Note: Oliver) and John T. Blakeney. He moved to Danville, IL., and served in the Black Hawk War for one year. He married Susannah Ellis on November 25, 1834, and they lived among the Indians in the region. They had twelve children, eight of whom survived. They are Sarah (McCorkle), T.W. Blakeney, Susannah (Brooks), Nancy (Stevens), Rachael (Ellis), Mary (Royse), Martha (Field). They liked to smoke pipes made of clay on their back porch. One of the stories told to the grandchildren was of the Indians who came to visit their home. The Indians liked fire water (whiskey) and fly (raisin) bread. If they saw the Indians coming, they would go under their trap door in the house and hide after putting bread or whiskey out until the footsteps departed. He voted the Republican ticket ever since the party was organized, and was a member of the Christian church. They lived three quarters of a mile west of Westville.
HISTORY OF VERMILION COUNTY ILLINOIS, A TALE OF ITS EVOLUTION, SETTLEMENT AND PROGRESS FOR NEARLY A CENTURY, By LOTTIE E. JONES Author of "Decisive Dates in Illinois History"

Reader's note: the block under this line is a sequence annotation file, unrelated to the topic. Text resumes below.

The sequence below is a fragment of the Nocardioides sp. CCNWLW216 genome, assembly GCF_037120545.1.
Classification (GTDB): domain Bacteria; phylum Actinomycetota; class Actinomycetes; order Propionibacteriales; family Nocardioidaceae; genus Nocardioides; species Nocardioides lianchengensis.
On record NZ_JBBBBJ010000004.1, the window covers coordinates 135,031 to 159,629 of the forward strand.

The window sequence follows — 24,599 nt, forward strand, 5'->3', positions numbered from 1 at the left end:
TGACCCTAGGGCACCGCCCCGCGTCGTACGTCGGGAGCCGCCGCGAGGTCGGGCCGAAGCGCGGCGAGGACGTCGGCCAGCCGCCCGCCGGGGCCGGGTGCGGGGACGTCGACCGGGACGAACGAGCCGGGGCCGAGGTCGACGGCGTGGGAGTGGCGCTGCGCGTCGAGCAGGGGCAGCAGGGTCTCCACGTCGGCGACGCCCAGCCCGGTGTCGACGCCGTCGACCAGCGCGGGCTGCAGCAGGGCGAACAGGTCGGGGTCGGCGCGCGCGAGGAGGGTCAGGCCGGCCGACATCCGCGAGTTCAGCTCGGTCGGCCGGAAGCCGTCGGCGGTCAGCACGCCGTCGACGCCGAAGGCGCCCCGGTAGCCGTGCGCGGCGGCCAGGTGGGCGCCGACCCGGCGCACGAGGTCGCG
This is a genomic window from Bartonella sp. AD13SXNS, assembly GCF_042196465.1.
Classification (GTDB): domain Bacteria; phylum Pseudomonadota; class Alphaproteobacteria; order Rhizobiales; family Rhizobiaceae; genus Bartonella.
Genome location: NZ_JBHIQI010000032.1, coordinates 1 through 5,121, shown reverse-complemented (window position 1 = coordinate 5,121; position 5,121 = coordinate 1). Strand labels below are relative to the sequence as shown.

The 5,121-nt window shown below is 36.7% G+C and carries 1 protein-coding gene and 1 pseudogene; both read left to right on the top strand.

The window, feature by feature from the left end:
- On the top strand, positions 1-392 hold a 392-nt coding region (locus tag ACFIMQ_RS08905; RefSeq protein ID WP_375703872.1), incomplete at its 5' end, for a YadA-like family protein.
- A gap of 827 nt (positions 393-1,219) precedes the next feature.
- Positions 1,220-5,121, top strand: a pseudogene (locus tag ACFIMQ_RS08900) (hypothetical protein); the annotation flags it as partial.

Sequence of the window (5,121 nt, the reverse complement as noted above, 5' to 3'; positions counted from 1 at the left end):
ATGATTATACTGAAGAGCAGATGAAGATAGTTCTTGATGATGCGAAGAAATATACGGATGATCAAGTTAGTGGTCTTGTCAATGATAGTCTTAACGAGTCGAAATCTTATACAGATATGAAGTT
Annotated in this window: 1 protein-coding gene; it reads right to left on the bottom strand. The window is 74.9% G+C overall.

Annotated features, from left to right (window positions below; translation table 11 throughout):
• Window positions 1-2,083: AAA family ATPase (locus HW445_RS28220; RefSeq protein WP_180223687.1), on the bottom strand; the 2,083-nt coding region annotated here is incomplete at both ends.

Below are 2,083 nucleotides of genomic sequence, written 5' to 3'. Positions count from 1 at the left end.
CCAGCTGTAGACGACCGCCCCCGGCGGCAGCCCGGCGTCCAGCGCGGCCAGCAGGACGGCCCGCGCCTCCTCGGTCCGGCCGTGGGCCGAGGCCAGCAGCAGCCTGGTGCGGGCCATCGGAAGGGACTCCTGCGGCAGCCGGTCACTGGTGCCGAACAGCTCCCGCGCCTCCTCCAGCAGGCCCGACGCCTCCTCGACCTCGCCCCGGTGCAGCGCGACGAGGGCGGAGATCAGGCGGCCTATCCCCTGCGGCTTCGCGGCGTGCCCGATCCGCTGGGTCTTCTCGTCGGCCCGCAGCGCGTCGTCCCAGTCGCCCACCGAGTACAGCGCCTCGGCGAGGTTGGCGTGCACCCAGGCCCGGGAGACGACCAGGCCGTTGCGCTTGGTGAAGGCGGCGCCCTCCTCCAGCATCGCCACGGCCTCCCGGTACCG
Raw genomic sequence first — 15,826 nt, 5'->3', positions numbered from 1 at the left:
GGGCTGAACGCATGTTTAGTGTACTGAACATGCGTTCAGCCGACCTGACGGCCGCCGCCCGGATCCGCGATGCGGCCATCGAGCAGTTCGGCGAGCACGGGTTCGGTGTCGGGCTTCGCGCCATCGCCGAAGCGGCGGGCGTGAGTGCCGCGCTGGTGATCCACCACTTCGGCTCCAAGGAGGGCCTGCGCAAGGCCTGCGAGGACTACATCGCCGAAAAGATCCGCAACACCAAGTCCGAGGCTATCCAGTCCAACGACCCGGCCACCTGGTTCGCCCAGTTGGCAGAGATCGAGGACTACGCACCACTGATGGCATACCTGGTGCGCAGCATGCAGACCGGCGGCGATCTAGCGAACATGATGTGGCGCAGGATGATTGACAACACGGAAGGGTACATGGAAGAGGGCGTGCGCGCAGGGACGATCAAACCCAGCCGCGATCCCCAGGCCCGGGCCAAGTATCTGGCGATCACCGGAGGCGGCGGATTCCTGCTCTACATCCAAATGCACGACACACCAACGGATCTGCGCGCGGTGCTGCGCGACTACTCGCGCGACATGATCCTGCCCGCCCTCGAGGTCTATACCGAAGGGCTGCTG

William Blakeney was a native of Kentucky, and his wife Susan (Ellis) Blakeney, was born in Greene County, Ohio. Susan Ellis came to Vermilion County with her father about 1821, but Mr. Blakeney came in 1829. He came to Illinois earlier than this but did not locate in Vermilion County for some time after he left Ohio. He traveled over the state on foot, visiting the lead mines at Galena. He served in the Black Hawk war in 1832, three years after coming to Vermilion County. Physically, William Blakeney was a splendid specimen of manhood. He was tall, had a powerful frame and was very active.
He was acknowledged the strongest man west of the Wabash, and could outrun any man in this section were he white man or Indian. Mr. and Mrs. Blakeney were the parents of twelve children, eight of whom grew to mature years and married and had families of their own.
Mr. Blakeney's home was in Georgetown Township. One of his sons, well known as Sergeant Blakeney, married the daughter of Benjamin Brooks, the founder of Brooks' Point.
Note: William was born in Bourbon County, Kentucky, the second child of Sarah (
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